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Sunday, October 23, 2011

2011 - fall colors

This post was originally about how bad it all is. How the pickers took four days to pick one acre as it fell from 25.5 to 21 brix in the sticky clay mud, berries went red to pink, bloated with water and exploding. The labor shortage was clearly in effect here in Lake County as in other places, so little operations such as ours were out of luck. Then the early season reds started to come in and they were all skanky and screwed up from the two inches of rain while trolling, self-important wine columnists heralded the low-alcohol, high-acid vintage without  understanding that rain deadens acidity and ruins tannin maturity. They will be the first to complain about thin, astringent wines too. More than a half-inch is bad in Bordeaux too you weenies. Look back over your vintage charts and get a life.

And suddenly, it was very cold. Outdoor tanks without heating. Ever wonder how long it takes to heat six tons of grapes ten degrees with a propane burner? I know the answer.

But, then the sun came out. And it stayed out. For two weeks the weather has been perfect. Wife-beater and flip-flop perfect. And then the Primitivo came through beautifully while the Muscats finished up their fermentations more nicely than expected. Three small lots of Sangiovese, three different chances, three different clones, three different faces. Nebbiolo just came in looking amazing and a few more goodies are working. Montepulciano is still to come, the Barbera is back on track for another five days in the 80's and the Aglianico could not possibly look any better.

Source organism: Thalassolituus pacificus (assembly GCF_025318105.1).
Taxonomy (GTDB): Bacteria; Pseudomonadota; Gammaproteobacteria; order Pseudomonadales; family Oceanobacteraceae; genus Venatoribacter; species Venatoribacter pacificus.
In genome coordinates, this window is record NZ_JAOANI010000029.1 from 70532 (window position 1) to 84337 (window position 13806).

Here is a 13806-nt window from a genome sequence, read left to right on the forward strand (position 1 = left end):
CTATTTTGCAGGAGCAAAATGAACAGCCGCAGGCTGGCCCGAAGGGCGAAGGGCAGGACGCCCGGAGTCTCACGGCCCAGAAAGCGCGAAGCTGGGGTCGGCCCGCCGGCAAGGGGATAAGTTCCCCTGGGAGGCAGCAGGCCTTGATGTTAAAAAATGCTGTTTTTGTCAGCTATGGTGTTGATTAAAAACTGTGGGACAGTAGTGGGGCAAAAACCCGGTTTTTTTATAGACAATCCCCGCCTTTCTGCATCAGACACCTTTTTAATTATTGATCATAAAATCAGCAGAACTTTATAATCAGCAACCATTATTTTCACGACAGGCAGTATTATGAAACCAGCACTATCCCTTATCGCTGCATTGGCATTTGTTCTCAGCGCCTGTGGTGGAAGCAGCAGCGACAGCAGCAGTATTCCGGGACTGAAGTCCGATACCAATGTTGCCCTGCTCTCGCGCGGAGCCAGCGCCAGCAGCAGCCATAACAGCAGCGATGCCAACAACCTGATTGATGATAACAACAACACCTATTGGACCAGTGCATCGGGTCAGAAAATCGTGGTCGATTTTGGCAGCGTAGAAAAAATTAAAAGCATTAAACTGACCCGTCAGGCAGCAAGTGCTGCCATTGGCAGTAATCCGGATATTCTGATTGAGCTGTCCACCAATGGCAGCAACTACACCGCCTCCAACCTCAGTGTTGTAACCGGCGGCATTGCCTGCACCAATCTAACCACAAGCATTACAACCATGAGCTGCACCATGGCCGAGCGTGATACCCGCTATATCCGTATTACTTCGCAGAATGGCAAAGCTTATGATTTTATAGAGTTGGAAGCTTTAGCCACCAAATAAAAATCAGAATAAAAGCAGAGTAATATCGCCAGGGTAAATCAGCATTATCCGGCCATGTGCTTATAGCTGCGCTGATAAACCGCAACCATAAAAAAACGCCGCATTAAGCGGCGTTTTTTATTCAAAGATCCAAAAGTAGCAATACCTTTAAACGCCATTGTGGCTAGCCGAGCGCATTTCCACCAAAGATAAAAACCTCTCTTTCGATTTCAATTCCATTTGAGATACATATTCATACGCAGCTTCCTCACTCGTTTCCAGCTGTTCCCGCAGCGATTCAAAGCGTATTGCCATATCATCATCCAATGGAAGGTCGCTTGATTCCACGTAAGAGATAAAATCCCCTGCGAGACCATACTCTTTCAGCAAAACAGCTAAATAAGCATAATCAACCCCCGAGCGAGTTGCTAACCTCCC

It still does not feel like true fall, but the vines are slowly starting to shut down. One of the interesting things this time of year is how pretty the virused vines are. Of course, viruses are bad, though sometimes scurrilous sommeliers talk of them as convenient crop limiters and retarders of overripening. There are many types within each family and often the greatest mystery is how. Nematodes are a big problem/vector for fan leaf, as are mealybugs for leaf roll - of which there are at least seven types. Fleck is always out there too. Newly planted vines from clean, safe and certified sources show viruses. All of the Petite Sirah we planted is showing virus in its third year. But, they are also very pretty.

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